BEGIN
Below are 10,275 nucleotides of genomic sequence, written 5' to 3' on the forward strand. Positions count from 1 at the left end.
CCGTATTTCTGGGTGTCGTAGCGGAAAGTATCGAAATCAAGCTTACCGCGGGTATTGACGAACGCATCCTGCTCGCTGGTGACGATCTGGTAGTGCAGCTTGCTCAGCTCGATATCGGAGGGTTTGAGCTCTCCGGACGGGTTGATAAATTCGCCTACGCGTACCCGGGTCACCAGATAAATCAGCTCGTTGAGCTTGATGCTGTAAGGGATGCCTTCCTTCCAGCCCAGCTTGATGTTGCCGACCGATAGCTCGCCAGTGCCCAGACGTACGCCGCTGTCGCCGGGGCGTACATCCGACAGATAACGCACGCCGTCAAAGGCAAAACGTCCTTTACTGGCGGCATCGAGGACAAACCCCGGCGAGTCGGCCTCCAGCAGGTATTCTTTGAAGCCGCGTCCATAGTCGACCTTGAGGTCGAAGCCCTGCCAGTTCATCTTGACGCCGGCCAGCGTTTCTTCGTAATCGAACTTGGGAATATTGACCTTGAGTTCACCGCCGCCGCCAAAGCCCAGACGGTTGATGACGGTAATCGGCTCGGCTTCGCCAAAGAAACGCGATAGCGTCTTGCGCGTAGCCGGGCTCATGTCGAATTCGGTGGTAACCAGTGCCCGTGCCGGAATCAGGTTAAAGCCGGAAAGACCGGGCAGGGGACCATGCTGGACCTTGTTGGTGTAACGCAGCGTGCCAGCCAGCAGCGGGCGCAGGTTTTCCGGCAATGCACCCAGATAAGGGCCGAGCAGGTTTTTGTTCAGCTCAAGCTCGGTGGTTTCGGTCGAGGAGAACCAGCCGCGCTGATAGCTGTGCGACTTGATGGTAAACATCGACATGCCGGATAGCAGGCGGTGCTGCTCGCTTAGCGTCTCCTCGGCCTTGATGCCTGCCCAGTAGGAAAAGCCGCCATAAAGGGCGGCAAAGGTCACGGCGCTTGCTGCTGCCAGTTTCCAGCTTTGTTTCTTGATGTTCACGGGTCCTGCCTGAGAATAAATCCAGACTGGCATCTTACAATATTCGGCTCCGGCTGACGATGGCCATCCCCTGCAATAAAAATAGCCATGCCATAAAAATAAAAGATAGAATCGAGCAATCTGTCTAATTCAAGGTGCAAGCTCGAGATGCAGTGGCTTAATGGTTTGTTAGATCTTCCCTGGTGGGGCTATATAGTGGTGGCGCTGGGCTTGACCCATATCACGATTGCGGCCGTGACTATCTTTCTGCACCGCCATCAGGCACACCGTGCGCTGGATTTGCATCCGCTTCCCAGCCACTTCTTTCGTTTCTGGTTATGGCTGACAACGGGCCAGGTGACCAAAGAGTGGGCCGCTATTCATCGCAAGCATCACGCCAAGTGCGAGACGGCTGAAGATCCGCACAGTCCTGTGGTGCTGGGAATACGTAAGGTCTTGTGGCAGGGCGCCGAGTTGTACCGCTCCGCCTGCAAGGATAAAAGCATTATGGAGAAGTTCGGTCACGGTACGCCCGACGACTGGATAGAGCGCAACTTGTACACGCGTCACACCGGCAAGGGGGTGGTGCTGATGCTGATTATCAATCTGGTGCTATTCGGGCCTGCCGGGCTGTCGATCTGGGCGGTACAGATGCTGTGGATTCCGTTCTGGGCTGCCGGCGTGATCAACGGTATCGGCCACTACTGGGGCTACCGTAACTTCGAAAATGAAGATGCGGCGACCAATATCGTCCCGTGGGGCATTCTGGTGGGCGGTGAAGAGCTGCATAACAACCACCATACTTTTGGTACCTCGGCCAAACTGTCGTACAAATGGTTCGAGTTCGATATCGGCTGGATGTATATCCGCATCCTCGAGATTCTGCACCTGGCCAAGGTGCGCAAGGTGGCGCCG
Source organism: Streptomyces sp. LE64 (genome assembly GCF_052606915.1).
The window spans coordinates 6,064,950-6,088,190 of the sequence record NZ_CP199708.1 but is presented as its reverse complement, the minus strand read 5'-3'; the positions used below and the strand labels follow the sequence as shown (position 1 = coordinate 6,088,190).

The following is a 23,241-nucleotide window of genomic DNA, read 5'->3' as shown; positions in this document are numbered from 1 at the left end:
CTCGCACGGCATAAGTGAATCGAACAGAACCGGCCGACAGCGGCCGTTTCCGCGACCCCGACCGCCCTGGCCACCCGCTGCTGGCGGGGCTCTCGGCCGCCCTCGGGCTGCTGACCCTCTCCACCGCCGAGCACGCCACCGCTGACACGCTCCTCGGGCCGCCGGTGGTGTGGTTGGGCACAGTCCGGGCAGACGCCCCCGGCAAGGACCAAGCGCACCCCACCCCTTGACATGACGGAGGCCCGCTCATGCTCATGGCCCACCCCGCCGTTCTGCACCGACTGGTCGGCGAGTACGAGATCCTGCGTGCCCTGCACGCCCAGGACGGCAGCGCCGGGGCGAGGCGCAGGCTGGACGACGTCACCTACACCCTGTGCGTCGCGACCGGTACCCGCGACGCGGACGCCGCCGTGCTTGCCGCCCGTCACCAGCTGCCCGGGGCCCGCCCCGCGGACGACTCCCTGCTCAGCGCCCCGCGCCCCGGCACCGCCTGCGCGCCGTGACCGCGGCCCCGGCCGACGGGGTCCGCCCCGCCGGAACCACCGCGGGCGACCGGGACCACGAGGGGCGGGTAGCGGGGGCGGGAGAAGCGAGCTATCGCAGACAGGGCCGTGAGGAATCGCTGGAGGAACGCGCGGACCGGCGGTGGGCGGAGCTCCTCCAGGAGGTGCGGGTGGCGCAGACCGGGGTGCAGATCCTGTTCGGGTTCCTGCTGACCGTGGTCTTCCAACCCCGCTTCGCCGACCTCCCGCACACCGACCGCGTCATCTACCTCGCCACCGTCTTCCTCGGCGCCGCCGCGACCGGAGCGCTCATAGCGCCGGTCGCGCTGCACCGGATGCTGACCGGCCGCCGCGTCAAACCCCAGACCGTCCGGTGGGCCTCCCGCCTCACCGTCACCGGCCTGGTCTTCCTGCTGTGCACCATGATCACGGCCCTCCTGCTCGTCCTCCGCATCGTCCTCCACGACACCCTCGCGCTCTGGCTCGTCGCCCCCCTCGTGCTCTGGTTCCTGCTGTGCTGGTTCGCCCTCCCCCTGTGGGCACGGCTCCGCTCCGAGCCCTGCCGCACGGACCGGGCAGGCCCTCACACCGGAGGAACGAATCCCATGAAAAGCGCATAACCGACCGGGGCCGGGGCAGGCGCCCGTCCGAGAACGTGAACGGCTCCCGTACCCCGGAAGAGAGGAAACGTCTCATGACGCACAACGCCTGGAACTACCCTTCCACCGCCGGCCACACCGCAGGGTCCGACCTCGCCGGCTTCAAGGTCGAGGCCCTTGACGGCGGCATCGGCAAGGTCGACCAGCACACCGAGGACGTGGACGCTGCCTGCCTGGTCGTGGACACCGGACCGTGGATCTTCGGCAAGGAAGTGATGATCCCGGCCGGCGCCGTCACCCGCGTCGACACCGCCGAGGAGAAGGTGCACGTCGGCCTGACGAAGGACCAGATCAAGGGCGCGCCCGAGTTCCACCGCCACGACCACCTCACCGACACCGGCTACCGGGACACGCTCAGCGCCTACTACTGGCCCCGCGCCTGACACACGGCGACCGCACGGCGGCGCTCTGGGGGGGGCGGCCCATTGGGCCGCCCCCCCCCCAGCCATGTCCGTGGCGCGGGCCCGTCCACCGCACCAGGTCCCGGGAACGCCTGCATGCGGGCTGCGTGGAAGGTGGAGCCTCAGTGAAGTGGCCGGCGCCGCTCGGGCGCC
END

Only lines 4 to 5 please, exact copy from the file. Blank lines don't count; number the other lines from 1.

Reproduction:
The window spans coordinates 6,064,950-6,088,190 of the sequence record NZ_CP199708.1 but is presented as its reverse complement, the minus strand read 5'-3'; the positions used below and the strand labels follow the sequence as shown (position 1 = coordinate 6,088,190).

The following is a 23,241-nucleotide window of genomic DNA, read 5'->3' as shown; positions in this document are numbered from 1 at the left end: